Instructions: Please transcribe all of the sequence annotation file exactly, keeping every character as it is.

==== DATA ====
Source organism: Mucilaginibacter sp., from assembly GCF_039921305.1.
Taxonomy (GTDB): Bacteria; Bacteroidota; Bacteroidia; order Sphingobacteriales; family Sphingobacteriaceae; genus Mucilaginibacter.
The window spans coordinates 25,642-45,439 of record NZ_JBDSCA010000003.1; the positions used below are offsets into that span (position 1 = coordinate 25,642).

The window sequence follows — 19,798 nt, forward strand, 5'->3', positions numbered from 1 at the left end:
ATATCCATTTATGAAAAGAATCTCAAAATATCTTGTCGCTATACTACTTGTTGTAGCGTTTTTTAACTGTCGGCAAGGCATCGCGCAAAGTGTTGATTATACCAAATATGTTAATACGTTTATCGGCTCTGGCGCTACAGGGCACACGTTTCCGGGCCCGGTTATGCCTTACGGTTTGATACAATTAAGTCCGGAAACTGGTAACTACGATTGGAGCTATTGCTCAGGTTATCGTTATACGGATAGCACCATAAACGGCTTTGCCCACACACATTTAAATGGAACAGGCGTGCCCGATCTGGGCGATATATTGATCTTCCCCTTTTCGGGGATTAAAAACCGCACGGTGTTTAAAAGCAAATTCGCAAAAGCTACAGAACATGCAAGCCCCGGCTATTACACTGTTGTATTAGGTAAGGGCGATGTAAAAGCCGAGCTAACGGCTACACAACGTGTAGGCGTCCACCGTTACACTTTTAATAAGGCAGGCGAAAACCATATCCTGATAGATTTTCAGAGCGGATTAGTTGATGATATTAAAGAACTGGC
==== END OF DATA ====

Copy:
Source organism: Mucilaginibacter sp., from assembly GCF_039921305.1.
Taxonomy (GTDB): Bacteria; Bacteroidota; Bacteroidia; order Sphingobacteriales; family Sphingobacteriaceae; genus Mucilaginibacter.
The window spans coordinates 25,642-45,439 of record NZ_JBDSCA010000003.1; the positions used below are offsets into that span (position 1 = coordinate 25,642).

The window sequence follows — 19,798 nt, forward strand, 5'->3', positions numbered from 1 at the left end:
ATATCCATTTATGAAAAGAATCTCAAAATATCTTGTCGCTATACTACTTGTTGTAGCGTTTTTTAACTGTCGGCAAGGCATCGCGCAAAGTGTTGATTATACCAAATATGTTAATACGTTTATCGGCTCTGGCGCTACAGGGCACACGTTTCCGGGCCCGGTTATGCCTTACGGTTTGATACAATTAAGTCCGGAAACTGGTAACTACGATTGGAGCTATTGCTCAGGTTATCGTTATACGGATAGCACCATAAACGGCTTTGCCCACACACATTTAAATGGAACAGGCGTGCCCGATCTGGGCGATATATTGATCTTCCCCTTTTCGGGGATTAAAAACCGCACGGTGTTTAAAAGCAAATTCGCAAAAGCTACAGAACATGCAAGCCCCGGCTATTACACTGTTGTATTAGGTAAGGGCGATGTAAAAGCCGAGCTAACGGCTACACAACGTGTAGGCGTCCACCGTTACACTTTTAATAAGGCAGGCGAAAACCATATCCTGATAGATTTTCAGAGCGGATTAGTTGATGATATTAAAGAACTGGC